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According to Business Insider, “Carrie Tolstedt, the head of the community banking division, was the executive directly responsible for overseeing the retail banking sector of the company, where the fake accounts were created.

In July, Tolstedt retired from Wells Fargo, holding roughly $96.6 million in various stock awards. Numerous times during the testimony on Tuesday, Stumpf was asked why Tolstedt wasn’t fired and whether the bank would use its clawback provision to take back some of that compensation.”

Warren called for Strumpf to be criminally investigated for the fraud he likely ordered. This wasn’t something engineered by some branch manager, not with two million phony accounts. The order had to come from way up.

Who in the bank is accountable? The CEO hasn’t resigned. He hasn’t fired one senior executive. Instead, Wells Fargo’s definition of “accountable” is to push blame on low-level employees who don’t have the money or PR firms to defend themselves. A bank cashier who steals $20 would be facing theft charges, but the department of justice has failed to hold any Wall Street executives accountable for any of the crimes they’ve committed for decades.

On the other hand, CNN reported that a number of Wells Fargo employees were fired for refusing to open the phony accounts, or if they complained about it to higher bank officials. See Wells Fargo Fired Workers in Retaliation For Reporting Fake Accounts–CNN

I should point out that Wells Fargo unofficial and perhaps under the table employee happens to be Wall Street Senator Mitch McConnell. He is unhappy with the Consumer Financial Protection Bureau because it is doing its job, so he’s been trying to defund it since the scandal broke. McConnell and his wife hold more Wells Fargo stock than any other senator. What a sore loser!

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Ford announced Wednesday that it will move its entire small car operation from America to Mexico.

“Over the next two to three years, we will have migrated all of our small car production to Mexico and out of the United States,” said Ford CEO Mark Fields, during an investor conference it was hosting in Detroit, Michigan. Notice he told investors what they should expect.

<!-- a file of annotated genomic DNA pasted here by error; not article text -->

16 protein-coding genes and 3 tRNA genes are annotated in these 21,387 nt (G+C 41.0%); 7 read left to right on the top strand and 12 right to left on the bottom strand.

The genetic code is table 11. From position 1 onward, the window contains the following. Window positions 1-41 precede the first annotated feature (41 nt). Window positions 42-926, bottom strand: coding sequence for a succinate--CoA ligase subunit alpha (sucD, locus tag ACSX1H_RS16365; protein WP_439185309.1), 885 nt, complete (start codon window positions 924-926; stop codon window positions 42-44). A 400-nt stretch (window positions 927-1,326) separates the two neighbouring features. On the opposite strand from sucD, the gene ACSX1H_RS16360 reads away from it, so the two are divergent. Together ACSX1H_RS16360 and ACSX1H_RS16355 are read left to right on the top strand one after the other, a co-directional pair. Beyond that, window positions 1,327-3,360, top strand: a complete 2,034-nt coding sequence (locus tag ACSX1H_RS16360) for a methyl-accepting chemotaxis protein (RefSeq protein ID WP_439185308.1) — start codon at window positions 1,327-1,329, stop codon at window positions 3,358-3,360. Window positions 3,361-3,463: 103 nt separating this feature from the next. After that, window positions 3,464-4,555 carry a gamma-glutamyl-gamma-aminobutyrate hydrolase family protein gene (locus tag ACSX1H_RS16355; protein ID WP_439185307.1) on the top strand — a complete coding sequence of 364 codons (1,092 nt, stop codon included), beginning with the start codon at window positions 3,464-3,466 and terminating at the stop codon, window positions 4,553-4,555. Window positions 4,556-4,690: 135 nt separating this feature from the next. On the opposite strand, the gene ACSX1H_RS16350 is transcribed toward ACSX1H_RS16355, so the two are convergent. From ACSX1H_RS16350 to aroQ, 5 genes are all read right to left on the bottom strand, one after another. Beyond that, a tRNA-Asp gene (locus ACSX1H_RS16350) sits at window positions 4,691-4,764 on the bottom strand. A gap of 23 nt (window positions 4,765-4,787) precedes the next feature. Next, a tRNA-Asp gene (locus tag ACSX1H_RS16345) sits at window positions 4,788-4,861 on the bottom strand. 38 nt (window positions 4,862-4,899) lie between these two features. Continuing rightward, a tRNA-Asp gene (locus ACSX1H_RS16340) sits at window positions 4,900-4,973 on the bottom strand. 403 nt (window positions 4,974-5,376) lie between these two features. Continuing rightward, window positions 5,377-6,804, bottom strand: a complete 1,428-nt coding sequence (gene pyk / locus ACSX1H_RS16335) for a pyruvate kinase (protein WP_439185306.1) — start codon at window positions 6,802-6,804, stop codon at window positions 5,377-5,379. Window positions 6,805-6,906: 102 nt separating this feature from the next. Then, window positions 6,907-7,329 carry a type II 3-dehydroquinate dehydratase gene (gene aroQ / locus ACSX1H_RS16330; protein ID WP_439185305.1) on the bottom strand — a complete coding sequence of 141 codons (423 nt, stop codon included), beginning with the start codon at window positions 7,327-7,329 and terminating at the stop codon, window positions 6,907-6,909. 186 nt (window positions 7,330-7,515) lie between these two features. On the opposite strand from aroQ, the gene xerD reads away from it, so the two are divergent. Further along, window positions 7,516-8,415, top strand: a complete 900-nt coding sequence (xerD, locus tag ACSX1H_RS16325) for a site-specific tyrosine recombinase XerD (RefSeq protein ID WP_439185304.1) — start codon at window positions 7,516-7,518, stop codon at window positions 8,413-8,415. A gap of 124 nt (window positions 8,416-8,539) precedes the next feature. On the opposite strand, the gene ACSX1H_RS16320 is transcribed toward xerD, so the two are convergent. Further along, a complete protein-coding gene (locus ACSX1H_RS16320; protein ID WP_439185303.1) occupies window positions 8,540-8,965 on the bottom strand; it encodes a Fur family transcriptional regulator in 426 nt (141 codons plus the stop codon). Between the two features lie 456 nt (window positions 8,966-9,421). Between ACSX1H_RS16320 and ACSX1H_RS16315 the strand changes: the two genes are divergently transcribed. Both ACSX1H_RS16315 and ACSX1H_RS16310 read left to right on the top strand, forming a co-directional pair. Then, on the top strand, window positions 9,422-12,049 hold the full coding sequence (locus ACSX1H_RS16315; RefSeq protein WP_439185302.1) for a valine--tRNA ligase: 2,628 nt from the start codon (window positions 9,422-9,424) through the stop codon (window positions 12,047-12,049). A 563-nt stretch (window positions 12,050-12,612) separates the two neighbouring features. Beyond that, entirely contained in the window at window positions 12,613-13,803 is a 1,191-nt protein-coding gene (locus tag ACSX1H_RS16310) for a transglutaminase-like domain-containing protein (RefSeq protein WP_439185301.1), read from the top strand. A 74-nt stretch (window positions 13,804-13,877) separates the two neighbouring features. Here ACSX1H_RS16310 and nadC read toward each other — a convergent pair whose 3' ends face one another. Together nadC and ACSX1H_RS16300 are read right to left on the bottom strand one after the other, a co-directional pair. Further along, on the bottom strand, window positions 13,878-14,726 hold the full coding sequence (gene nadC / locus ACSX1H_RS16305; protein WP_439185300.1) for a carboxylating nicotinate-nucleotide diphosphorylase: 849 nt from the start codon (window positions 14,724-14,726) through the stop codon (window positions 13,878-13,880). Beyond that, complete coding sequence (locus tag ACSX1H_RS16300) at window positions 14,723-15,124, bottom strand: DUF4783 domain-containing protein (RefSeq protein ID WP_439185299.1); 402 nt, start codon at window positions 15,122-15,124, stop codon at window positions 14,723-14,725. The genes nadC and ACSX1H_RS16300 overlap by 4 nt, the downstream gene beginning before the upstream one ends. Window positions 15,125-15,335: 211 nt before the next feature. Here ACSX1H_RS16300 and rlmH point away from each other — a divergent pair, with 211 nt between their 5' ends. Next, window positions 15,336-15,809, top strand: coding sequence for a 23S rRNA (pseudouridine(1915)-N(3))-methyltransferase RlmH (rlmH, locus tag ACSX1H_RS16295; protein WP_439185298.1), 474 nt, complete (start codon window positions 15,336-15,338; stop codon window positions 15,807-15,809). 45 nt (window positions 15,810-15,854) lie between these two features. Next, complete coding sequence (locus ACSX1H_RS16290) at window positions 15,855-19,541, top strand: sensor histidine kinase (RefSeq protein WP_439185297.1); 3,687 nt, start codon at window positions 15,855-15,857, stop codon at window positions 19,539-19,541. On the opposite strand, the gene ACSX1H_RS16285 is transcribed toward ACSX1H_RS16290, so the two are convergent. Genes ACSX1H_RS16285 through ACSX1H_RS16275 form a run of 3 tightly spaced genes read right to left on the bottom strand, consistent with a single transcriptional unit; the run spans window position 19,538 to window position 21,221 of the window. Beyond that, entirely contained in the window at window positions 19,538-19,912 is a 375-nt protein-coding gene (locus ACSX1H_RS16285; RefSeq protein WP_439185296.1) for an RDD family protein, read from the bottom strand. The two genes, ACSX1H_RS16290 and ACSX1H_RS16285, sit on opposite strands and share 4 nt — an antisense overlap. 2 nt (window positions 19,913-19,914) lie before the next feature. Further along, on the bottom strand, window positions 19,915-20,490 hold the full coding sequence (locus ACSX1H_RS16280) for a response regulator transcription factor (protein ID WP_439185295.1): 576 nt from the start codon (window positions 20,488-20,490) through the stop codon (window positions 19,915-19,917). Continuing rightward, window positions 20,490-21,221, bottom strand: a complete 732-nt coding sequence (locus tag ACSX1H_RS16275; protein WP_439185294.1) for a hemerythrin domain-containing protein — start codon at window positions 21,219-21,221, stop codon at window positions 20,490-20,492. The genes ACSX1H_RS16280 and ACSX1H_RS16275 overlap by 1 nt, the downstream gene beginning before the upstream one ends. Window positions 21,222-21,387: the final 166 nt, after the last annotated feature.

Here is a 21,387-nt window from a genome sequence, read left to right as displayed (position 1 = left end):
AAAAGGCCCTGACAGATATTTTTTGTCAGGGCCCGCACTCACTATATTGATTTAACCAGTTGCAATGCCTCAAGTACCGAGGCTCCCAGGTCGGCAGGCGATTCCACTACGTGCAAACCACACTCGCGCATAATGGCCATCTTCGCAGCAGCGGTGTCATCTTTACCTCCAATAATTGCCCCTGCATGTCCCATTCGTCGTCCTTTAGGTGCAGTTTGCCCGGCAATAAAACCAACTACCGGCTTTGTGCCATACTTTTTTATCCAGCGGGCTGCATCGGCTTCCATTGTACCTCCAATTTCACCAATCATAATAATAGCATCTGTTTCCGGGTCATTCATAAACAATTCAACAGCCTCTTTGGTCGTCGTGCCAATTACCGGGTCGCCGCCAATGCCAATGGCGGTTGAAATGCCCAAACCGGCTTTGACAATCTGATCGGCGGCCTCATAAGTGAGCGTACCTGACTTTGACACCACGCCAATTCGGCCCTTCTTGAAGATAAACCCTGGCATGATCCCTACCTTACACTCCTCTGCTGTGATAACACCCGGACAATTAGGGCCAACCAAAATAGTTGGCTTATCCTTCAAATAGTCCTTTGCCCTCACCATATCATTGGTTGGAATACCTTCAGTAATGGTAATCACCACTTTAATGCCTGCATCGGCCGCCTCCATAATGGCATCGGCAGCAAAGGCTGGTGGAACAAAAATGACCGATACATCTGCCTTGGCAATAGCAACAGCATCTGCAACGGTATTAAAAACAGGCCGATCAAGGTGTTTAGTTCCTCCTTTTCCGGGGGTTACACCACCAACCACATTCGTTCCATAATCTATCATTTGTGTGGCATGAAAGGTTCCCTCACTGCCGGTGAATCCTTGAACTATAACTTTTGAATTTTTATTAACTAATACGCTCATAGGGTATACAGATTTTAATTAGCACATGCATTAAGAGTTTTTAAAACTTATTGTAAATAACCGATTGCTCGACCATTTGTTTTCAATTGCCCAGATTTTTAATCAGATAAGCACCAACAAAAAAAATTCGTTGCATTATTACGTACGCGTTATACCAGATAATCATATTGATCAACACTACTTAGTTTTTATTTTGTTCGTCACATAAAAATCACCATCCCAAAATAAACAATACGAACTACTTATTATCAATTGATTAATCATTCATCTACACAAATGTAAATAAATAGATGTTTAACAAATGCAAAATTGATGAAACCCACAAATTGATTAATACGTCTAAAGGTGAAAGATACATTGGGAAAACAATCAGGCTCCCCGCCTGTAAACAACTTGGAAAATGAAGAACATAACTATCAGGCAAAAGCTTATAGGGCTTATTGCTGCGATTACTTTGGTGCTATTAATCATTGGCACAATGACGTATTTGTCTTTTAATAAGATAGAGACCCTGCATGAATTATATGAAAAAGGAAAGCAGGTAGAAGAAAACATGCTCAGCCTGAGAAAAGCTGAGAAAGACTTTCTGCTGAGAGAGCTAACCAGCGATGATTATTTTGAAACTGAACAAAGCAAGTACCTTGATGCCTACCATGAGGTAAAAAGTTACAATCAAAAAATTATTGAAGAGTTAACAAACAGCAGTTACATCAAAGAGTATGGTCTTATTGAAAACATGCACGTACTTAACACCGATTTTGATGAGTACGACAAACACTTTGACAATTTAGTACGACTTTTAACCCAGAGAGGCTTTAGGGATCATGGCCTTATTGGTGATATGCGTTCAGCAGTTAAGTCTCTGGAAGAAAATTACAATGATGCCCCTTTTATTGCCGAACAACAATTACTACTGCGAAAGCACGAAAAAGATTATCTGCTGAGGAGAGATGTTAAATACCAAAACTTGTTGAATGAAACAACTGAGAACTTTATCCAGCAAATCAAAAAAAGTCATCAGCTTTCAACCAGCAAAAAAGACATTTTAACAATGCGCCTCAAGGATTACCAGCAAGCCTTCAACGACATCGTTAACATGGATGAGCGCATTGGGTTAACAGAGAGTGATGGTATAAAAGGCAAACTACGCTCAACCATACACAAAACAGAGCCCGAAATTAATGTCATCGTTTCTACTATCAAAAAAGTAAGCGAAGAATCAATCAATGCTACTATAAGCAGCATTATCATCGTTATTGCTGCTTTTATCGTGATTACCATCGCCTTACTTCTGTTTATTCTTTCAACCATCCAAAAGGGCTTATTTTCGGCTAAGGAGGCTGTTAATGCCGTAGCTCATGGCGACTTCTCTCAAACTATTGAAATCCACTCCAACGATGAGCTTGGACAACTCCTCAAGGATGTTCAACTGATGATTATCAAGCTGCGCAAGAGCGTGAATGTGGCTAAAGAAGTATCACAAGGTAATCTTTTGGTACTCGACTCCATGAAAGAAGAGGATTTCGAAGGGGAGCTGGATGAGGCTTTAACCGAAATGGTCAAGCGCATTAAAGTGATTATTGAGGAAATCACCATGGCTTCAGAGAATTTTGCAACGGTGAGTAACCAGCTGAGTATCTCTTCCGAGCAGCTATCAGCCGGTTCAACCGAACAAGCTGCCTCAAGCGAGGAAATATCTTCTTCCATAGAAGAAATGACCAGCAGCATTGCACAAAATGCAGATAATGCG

Ford’s share price continued its slow decline anyway. The share price peaked back in 1999 at $37.14. It’s been up and down since then, but never back up to the peak. The share price plummeted to a $1.43 in 2009, reached $18.65 in 2011, hit another peak in 2014 at $17.72 and has been going down ever since. The shares traded at $12.11 on September 16, two days after Fields made his foolish announcement to investors.

Ford management has exported over half of its US jobs to Mexico since NAFTA. Thank you Bill and Hillary Clinton. This has been done to reduce its labor costs and increase its profits, share price and dividends. Ford’s decision will also increase income inequality and reduce its long-term per capita sales.

So what happens when virtually all of Ford’s jobs are overseas? What happens when the next recession hits sometime within the next twelve months, most likely by or before June 2017?

Ford management can’t export many more jobs to Mexico, so that avenue to increase earnings and share prices will soon close down. The next recession will be worse than the last one, which I will explain why in a day or so. Ford’s retained earnings peaked at $27.5 billion a year ago. That’s dropped by $11 billion in a year. In other words, Ford is running out of financial room to maneuver, especially during this coming economic downturn.

The company still gives a nice dividend of nearly 5 percent. But all that means is that Ford will run out of money sooner than later during the downturn.

Expect its share price to drop back down to a dollar something, or less. The company likely will be facing a financial crisis and possible insolvency within the next five years.

Ford is an unwise investment, even for billionaires and hedge funds. Even if the company doesn’t face insolvency over the next five years, its share price is going to continue to tank in the long-run, but CEO Fields hasn’t figured that out. He should be investing in US production rather than investors, and to hell with the share price.

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The Epipen delivers a dose of epinephrine, otherwise known as adrenaline, to treat extreme allergic reactions. It’s been around for more than a century. And the pen that delivers the medication has been around since the 1970s, when it was first developed by the US military with taxpayer dollars.

Epinephrine was invented in Japan. This jump-started other areas of emergency medication for heart and lung problems. The hormone is now used in hospitals around the world, and is included on the WHO’s list of essential medicine. It only costs a few dollars for a vial.